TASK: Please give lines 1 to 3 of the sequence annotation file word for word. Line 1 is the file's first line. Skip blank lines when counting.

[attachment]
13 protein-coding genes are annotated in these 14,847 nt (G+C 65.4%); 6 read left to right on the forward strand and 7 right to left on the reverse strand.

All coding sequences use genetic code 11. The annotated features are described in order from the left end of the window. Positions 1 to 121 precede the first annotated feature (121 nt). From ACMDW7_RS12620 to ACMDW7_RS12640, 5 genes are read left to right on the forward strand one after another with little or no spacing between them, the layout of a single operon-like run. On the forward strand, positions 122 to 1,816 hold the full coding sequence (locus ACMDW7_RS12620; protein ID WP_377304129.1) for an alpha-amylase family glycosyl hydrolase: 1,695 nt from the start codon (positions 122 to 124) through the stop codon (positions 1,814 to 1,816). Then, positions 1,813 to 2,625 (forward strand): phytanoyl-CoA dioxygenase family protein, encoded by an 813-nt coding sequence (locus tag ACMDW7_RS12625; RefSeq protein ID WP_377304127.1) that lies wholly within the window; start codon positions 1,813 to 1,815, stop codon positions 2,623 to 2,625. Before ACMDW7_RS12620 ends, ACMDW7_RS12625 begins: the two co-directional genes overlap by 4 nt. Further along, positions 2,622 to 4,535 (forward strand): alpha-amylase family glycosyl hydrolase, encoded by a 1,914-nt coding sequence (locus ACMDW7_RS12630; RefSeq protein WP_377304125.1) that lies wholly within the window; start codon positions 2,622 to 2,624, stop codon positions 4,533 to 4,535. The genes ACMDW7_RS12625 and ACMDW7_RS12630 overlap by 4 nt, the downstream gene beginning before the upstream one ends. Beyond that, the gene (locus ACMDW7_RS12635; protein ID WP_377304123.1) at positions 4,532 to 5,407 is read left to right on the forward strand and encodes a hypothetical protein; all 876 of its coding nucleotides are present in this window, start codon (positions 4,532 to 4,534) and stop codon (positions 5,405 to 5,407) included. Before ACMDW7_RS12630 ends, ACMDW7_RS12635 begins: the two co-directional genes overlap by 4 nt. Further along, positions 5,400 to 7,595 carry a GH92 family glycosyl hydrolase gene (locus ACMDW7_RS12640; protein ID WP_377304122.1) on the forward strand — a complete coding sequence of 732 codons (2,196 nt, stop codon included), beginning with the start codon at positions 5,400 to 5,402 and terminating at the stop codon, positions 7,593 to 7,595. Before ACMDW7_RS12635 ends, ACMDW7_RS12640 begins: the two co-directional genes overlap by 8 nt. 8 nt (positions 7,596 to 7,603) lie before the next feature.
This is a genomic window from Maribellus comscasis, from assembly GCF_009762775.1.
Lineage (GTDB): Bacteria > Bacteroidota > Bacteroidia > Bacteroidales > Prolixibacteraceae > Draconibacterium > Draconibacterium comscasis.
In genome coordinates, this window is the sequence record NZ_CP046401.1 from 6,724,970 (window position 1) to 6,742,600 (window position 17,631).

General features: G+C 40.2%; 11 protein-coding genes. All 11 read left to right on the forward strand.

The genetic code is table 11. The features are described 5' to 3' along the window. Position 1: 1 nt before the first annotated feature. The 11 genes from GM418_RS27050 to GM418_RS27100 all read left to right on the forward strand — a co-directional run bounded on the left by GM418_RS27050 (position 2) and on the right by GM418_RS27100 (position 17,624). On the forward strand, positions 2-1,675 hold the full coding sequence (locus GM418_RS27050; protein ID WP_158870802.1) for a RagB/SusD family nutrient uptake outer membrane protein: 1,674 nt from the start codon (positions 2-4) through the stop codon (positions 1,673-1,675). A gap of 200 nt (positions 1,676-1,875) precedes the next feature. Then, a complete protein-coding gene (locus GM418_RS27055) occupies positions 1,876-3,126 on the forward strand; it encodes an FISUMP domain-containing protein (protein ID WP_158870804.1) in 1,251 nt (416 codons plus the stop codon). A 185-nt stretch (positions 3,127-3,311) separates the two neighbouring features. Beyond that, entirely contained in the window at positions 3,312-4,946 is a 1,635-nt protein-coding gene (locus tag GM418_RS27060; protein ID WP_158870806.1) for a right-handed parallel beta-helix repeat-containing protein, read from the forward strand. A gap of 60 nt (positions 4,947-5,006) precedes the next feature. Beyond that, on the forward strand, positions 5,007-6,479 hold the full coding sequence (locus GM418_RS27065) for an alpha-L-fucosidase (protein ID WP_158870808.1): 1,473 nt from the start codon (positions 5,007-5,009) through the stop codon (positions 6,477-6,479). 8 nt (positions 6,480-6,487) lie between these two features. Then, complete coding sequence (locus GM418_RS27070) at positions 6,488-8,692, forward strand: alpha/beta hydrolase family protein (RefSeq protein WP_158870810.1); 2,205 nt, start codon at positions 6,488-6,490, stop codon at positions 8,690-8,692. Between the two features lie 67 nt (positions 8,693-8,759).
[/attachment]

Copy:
13 protein-coding genes are annotated in these 14,847 nt (G+C 65.4%); 6 read left to right on the forward strand and 7 right to left on the reverse strand.

All coding sequences use genetic code 11. The annotated features are described in order from the left end of the window. Positions 1 to 121 precede the first annotated feature (121 nt). From ACMDW7_RS12620 to ACMDW7_RS12640, 5 genes are read left to right on the forward strand one after another with little or no spacing between them, the layout of a single operon-like run. On the forward strand, positions 122 to 1,816 hold the full coding sequence (locus ACMDW7_RS12620; protein ID WP_377304129.1) for an alpha-amylase family glycosyl hydrolase: 1,695 nt from the start codon (positions 122 to 124) through the stop codon (positions 1,814 to 1,816). Then, positions 1,813 to 2,625 (forward strand): phytanoyl-CoA dioxygenase family protein, encoded by an 813-nt coding sequence (locus tag ACMDW7_RS12625; RefSeq protein ID WP_377304127.1) that lies wholly within the window; start codon positions 1,813 to 1,815, stop codon positions 2,623 to 2,625. Before ACMDW7_RS12620 ends, ACMDW7_RS12625 begins: the two co-directional genes overlap by 4 nt. Further along, positions 2,622 to 4,535 (forward strand): alpha-amylase family glycosyl hydrolase, encoded by a 1,914-nt coding sequence (locus ACMDW7_RS12630; RefSeq protein WP_377304125.1) that lies wholly within the window; start codon positions 2,622 to 2,624, stop codon positions 4,533 to 4,535. The genes ACMDW7_RS12625 and ACMDW7_RS12630 overlap by 4 nt, the downstream gene beginning before the upstream one ends. Beyond that, the gene (locus ACMDW7_RS12635; protein ID WP_377304123.1) at positions 4,532 to 5,407 is read left to right on the forward strand and encodes a hypothetical protein; all 876 of its coding nucleotides are present in this window, start codon (positions 4,532 to 4,534) and stop codon (positions 5,405 to 5,407) included. Before ACMDW7_RS12630 ends, ACMDW7_RS12635 begins: the two co-directional genes overlap by 4 nt. Further along, positions 5,400 to 7,595 carry a GH92 family glycosyl hydrolase gene (locus ACMDW7_RS12640; protein ID WP_377304122.1) on the forward strand — a complete coding sequence of 732 codons (2,196 nt, stop codon included), beginning with the start codon at positions 5,400 to 5,402 and terminating at the stop codon, positions 7,593 to 7,595. Before ACMDW7_RS12635 ends, ACMDW7_RS12640 begins: the two co-directional genes overlap by 8 nt. 8 nt (positions 7,596 to 7,603) lie before the next feature.
This is a genomic window from Maribellus comscasis, from assembly GCF_009762775.1.